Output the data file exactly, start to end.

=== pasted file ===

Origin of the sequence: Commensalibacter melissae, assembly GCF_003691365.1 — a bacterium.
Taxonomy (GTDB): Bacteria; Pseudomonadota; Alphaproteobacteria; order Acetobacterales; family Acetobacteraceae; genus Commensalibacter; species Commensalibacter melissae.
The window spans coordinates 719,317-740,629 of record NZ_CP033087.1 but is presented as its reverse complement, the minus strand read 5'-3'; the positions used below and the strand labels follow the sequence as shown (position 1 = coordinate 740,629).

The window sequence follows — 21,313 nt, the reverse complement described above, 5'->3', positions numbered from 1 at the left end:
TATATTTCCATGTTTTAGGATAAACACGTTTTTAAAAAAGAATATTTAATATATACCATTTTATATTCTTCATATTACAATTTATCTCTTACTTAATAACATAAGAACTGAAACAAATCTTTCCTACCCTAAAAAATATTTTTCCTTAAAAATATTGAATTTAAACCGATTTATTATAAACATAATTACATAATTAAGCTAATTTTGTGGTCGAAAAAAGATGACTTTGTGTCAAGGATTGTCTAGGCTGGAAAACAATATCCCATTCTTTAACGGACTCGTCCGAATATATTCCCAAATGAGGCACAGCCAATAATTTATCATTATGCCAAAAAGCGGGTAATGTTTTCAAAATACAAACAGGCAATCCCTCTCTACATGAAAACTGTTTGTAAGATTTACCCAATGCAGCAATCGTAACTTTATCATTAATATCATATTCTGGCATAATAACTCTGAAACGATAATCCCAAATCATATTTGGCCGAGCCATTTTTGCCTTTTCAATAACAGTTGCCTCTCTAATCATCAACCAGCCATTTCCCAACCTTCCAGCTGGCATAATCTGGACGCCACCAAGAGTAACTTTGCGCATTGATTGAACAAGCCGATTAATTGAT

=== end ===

Origin of the sequence: Commensalibacter melissae, assembly GCF_003691365.1 — a bacterium.
Taxonomy (GTDB): Bacteria; Pseudomonadota; Alphaproteobacteria; order Acetobacterales; family Acetobacteraceae; genus Commensalibacter; species Commensalibacter melissae.
The window spans coordinates 719,317-740,629 of record NZ_CP033087.1 but is presented as its reverse complement, the minus strand read 5'-3'; the positions used below and the strand labels follow the sequence as shown (position 1 = coordinate 740,629).

The window sequence follows — 21,313 nt, the reverse complement described above, 5'->3', positions numbered from 1 at the left end:
TATATTTCCATGTTTTAGGATAAACACGTTTTTAAAAAAGAATATTTAATATATACCATTTTATATTCTTCATATTACAATTTATCTCTTACTTAATAACATAAGAACTGAAACAAATCTTTCCTACCCTAAAAAATATTTTTCCTTAAAAATATTGAATTTAAACCGATTTATTATAAACATAATTACATAATTAAGCTAATTTTGTGGTCGAAAAAAGATGACTTTGTGTCAAGGATTGTCTAGGCTGGAAAACAATATCCCATTCTTTAACGGACTCGTCCGAATATATTCCCAAATGAGGCACAGCCAATAATTTATCATTATGCCAAAAAGCGGGTAATGTTTTCAAAATACAAACAGGCAATCCCTCTCTACATGAAAACTGTTTGTAAGATTTACCCAATGCAGCAATCGTAACTTTATCATTAATATCATATTCTGGCATAATAACTCTGAAACGATAATCCCAAATCATATTTGGCCGAGCCATTTTTGCCTTTTCAATAACAGTTGCCTCTCTAATCATCAACCAGCCATTTCCCAACCTTCCAGCTGGCATAATCTGGACGCCACCAAGAGTAACTTTGCGCATTGATTGAACAAGCCGATTAATTGAT